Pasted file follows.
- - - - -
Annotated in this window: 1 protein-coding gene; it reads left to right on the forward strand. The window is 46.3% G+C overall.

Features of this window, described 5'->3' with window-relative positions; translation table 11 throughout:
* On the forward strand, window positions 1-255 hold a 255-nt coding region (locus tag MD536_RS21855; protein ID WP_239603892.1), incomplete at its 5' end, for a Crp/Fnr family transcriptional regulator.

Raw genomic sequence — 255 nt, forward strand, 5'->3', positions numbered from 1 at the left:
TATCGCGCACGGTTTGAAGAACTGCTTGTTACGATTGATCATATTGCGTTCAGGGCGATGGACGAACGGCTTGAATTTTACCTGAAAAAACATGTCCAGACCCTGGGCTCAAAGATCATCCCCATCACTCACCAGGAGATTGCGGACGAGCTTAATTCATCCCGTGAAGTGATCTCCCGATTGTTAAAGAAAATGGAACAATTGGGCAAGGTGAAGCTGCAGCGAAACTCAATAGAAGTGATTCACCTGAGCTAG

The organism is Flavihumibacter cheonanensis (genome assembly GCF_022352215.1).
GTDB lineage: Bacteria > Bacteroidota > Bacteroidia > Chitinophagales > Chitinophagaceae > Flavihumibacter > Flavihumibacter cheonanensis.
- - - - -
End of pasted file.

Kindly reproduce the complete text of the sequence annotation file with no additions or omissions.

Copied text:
Annotated in this window: 1 protein-coding gene; it reads left to right on the forward strand. The window is 46.3% G+C overall.

Features of this window, described 5'->3' with window-relative positions; translation table 11 throughout:
* On the forward strand, window positions 1-255 hold a 255-nt coding region (locus tag MD536_RS21855; protein ID WP_239603892.1), incomplete at its 5' end, for a Crp/Fnr family transcriptional regulator.

Raw genomic sequence — 255 nt, forward strand, 5'->3', positions numbered from 1 at the left:
TATCGCGCACGGTTTGAAGAACTGCTTGTTACGATTGATCATATTGCGTTCAGGGCGATGGACGAACGGCTTGAATTTTACCTGAAAAAACATGTCCAGACCCTGGGCTCAAAGATCATCCCCATCACTCACCAGGAGATTGCGGACGAGCTTAATTCATCCCGTGAAGTGATCTCCCGATTGTTAAAGAAAATGGAACAATTGGGCAAGGTGAAGCTGCAGCGAAACTCAATAGAAGTGATTCACCTGAGCTAG

The organism is Flavihumibacter cheonanensis (genome assembly GCF_022352215.1).
GTDB lineage: Bacteria > Bacteroidota > Bacteroidia > Chitinophagales > Chitinophagaceae > Flavihumibacter > Flavihumibacter cheonanensis.